Jurors in Madison County Circuit Judge Andreas Matoesian's courtroom heard opening arguments Tuesday in the case of Matthew Adelsbach, a man who was comatose for 31 days due to a near fatal two-car crash in Alton in 2003.
Adelsbach, 37, is suing the City of Alton and John Calvin Riddlespriger, the driver of the other vehicle, for an amount not yet specified, but will be more than $50,000.
"We're here to determine why Matt had his life turned upside down," Adelsbach's attorney, Larry Amoni, told the jury. "He has no idea what happened to this day."
Riddlespriger had left the scene of the accident, according to testimony.
Adelsbach, who was westbound on East 20th Street in Alton at the intersection of Alby Street, claims the city should have had a four-way stop, instead of a two-way stop.
A picture displayed in court showed that Adelsbach's red, mangled vehicle was struck from the side.
Riddlespriger was driving a 2000 Ford Explorer northbound on Alby Street.
Larry Amoni, Adelsbach's attorney, described his client as a good son, a good brother, and a man with a good-paying job, up until the accident on March 18.
"This is a guy who had too many friends to count, enjoyed his life, enjoyed his job and was looking forward to starting a family," Amoni said.
"We have no idea when this crash occurred, other than Matt is unconscious in his car," he said.
Adelsbach was taken to St. Louis University Hospital.
"For 31 days, his mother sat there watching her son, not knowing if he was going to wake up," Amoni said.
"Adelsbach was unable to move his hands or arm. He had a urinary tract infection, swelling of the groin. He was anemic. He was fed through a tube. His tibia and fibula were injured. Adelsbach still has plates and screws."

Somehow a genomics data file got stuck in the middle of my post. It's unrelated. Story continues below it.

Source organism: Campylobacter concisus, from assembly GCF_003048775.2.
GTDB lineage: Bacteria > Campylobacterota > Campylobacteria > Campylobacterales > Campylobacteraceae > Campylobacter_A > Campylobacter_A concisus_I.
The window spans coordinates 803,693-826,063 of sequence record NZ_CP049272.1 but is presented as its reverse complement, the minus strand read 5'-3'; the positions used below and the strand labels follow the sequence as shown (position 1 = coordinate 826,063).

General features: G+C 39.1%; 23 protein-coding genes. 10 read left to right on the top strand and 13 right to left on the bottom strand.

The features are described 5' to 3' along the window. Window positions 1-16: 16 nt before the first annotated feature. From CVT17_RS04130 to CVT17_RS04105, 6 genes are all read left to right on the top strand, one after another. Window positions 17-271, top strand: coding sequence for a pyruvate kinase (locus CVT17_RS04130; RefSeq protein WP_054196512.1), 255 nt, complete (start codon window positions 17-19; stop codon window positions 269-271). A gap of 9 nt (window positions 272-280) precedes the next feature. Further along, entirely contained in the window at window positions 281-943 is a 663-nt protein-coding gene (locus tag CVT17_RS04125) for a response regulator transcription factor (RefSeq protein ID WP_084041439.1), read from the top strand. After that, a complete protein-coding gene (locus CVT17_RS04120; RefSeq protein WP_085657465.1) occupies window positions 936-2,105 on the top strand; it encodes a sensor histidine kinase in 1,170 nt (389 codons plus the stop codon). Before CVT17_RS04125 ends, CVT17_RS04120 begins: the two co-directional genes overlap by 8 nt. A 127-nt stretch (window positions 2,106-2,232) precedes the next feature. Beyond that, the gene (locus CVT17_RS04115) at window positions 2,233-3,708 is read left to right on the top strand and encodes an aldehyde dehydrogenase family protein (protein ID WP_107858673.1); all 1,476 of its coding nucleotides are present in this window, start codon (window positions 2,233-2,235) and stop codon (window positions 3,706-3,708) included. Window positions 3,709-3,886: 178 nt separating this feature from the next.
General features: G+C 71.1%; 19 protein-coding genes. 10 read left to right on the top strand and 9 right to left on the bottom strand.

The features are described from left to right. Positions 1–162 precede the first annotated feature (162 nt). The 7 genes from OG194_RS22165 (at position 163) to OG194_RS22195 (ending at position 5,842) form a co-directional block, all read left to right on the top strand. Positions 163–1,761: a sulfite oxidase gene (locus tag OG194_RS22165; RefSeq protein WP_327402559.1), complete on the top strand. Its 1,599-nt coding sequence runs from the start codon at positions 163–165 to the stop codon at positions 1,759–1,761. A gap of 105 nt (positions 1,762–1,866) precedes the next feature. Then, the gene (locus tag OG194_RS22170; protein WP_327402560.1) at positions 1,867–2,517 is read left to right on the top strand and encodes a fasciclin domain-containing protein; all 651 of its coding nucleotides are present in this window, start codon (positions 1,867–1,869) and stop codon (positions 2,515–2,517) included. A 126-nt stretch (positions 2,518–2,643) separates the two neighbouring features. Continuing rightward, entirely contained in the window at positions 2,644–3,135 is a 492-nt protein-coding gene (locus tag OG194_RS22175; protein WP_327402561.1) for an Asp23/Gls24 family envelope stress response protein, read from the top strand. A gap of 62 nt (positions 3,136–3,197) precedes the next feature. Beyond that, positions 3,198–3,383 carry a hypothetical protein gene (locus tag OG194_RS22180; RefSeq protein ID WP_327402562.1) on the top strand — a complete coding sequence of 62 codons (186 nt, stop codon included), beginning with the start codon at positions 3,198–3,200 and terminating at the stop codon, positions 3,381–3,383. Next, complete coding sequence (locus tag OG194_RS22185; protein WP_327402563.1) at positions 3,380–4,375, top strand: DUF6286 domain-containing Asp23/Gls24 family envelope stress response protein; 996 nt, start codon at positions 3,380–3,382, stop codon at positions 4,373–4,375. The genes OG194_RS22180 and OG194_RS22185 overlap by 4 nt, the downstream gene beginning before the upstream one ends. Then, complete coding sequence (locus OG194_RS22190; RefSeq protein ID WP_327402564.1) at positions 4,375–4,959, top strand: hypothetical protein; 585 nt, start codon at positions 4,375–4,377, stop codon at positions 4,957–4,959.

Doctors stabilized Adelsbach and transferred him to a hospital in Chicago.
After the accident, Adelsbach's medical bills were in excess of $400,000, according to testimony. His friends were gone. His social life was gone. He held a series of jobs since then, but none of them got off the ground, according to Amoni.
Defense attorney Charles Pierce explained to the jury "there are two sides to every story."
Pierce said Adelsbach was likely on his cell phone as he was a traveling salesman from out of town, and he pulled into the intersection and looked to his right but never looked to his left.
"He was primarily responsible for this accident," Pierce said.
"No engineer ever recommended that this be a four-way stop. You look at how much traffic is on the road. The engineer the city has used for years said to leave the intersection the way it was."
Testimony is expected to resume Wednesday.
The case is Madison County Case Number 04-L-252.